|Q: How can I read or write data into a schema?||A: Structured data is often managed using Structured Query Language (SQL) – a programming language created for managing and querying data in relational database management systems. Additionally, programming languages like java, c++ etc. and functional programming languages like scala, python, r etc. can be used.||A: more and more, semi-structured data can be managed using Structured Query Language (SQL) – a programming language created for managing and querying data in relational database management systems. The SQL language is getting extended more and more to also query semi-structured data like json or xml. Nevertheless, programming languages like java, c++ etc. and functional programming languages like scala, python, r etc., provide you with the full flexibility and possibility to read and write semi-structured data.||A: programming languages like java, c++ etc. and functional programming languages like scala, python, r etc. can be used. Frameworks like caffe, tensor flow etc. for images etc.|
|Q: How big are data typically?||A: structured data are in the area of Giga byte (GB) and Terabyte(TB)||A: semi-structured data are in the area of Terabyte(TB) and Petabyte (PB)||A: un-structured data are in the area of Petabyte (PB) and above|
Repetitive and non-repetitive Data
Repetitive data are based on processes, and since processes are repeated all the time, the data are repeated in their structure and values.
Non-repetitive data are text, image, video or sound heavy. Each part is unique and not being repeated. Non-repetitive data are mainly located in the unstructured data area, while repetitive data are located in all 3 data areas.
Data types per example
The most well-known structured data are
The most well-known semi-structured data are
- usage, web and server logs
- Excel, CSV etc.
Unstructured data (repetitive)
The most well-known repetitive structured data are
- Sensor and telematics
Unstructured data (non-repetitive)
The most well-known non-repetitive structured data are
- Social and business media
- Documents and emails
- Videos and images
|Question||Structured data||Semi-structured data||Unstructured data|
|Q: Where are these data nowadays accessible and how are they used?||A: Nowadays, structured data are mainly collected and transferred in a traditional data warehouse for reporting and BI. Since a few years these data are fully collected and transferred in so called Data Lakes for exploration and analytics (Data Science) in conjunction with the other types of data.||A: Nowadays, semi-structured data are partially collected and transferred in a traditional data warehouse for reporting and BI. Since a few years these data are fully collected and transferred in so called Data Lakes for exploration and analytics (Data Science) in conjunction with the other types of data.||A: Nowadays, unstructured repetitive data are partially (just a small subset) collected and transferred in a traditional data warehouse for reporting and BI. Unstructured non-repetitive data are mostly not collected and transferred in a traditional data warehouse for reporting and BI. Since a few years unstructured data are fully collected and transferred in so called Data Lakes for exploration and analytics (Data Science).|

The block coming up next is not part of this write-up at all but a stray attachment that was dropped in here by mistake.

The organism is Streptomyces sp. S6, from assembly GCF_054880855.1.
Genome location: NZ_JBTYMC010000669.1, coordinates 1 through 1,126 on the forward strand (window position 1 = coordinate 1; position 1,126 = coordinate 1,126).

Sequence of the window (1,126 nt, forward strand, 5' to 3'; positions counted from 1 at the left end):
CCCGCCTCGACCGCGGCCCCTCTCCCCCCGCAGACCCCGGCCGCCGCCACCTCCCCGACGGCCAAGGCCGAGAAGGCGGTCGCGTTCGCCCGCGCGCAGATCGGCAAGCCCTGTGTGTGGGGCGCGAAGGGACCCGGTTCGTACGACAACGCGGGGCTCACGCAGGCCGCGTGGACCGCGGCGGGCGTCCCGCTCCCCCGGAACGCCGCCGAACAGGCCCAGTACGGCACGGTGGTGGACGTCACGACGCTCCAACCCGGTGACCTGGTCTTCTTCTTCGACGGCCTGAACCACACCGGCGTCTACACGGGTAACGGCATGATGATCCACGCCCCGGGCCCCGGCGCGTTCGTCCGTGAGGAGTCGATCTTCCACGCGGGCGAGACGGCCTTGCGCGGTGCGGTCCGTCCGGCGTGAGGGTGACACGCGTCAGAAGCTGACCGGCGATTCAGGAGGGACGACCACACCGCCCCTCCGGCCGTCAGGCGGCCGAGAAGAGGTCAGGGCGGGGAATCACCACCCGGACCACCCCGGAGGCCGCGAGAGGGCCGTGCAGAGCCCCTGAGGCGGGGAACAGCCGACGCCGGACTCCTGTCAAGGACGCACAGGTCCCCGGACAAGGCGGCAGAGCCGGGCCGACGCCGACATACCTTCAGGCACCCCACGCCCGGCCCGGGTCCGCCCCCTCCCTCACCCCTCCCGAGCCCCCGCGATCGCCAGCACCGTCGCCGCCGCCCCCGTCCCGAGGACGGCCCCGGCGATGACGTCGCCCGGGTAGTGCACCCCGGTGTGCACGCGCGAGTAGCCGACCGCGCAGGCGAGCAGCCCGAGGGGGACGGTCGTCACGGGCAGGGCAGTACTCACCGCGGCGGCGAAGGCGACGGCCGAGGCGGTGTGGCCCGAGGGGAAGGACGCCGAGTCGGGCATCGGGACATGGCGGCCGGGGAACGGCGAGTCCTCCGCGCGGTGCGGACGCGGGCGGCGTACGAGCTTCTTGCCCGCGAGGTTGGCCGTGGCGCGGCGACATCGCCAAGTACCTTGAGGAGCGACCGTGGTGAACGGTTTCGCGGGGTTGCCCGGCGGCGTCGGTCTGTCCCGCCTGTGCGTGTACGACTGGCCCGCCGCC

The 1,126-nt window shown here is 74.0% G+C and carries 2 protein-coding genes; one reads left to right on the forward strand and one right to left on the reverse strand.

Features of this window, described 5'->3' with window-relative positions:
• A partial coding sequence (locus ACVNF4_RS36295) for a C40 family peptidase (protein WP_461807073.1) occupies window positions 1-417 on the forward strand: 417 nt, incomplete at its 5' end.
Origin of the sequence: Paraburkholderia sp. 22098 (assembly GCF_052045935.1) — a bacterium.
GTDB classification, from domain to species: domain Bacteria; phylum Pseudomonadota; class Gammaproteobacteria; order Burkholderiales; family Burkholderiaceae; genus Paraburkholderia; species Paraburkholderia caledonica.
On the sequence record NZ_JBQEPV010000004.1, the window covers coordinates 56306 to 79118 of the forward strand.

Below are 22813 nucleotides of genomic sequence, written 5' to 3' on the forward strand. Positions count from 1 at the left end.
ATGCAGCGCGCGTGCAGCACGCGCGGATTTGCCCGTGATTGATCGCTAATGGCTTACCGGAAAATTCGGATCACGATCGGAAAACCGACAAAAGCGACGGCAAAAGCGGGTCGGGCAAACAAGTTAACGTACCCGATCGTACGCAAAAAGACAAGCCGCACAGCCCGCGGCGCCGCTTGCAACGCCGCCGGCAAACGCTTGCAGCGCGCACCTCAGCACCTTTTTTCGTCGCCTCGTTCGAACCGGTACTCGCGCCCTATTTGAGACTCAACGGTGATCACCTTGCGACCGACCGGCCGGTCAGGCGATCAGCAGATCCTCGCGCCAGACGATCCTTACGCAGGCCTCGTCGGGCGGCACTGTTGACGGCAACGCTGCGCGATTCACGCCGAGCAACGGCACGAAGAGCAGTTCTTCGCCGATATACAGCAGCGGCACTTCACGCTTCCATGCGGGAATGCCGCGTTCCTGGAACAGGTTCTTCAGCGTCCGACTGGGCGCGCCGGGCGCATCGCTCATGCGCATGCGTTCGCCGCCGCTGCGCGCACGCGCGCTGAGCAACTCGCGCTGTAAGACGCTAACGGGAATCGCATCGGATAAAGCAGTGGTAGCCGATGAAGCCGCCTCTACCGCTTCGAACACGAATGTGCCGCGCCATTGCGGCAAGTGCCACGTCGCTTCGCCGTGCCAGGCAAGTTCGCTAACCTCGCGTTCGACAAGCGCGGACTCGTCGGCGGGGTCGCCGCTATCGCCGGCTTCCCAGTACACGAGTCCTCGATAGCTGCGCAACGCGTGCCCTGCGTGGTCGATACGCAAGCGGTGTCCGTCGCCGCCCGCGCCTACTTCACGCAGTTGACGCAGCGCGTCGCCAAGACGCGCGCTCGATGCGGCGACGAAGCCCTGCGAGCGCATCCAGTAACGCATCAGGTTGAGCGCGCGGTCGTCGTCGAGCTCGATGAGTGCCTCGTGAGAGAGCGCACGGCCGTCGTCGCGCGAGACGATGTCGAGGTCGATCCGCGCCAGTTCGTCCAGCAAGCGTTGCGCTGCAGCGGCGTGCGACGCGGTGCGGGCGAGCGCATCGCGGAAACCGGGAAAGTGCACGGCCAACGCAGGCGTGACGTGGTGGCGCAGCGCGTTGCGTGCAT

Lots of data (from a volume and structure perspective) are not accessible over traditional approaches like traditional data warehouses due to many different issues
Since poly-structured and especially unstructured data do have big business value as we learned and an approach is needed to
- Understand the business value exploring the data
- Integrate the data (all types) to make them accessible
- Implement so called data driven products
Since a few years all types of data (ploy-structured data) are or may be collected and transferred in Data Lakes.
Since we designed and implemented already many data lakes, I will explain the architecture of Data Lakes we build in another blog and its not reflected here.
Before explaining how a data lake architecture looks like to make all these data accessible and usable, the data landscape process can help you to to understand
- which use cases are from interest and which one potentially in the future
- which data you need for the use cases
- which complexity in respective to corporate data you have
- how much value you know about the corporate data
- what you want to achieve short/mid and longterm
- which technologies you need to achieve your goals
So, in the next blog I will explain the data landscape process to prepare the story of data architectures.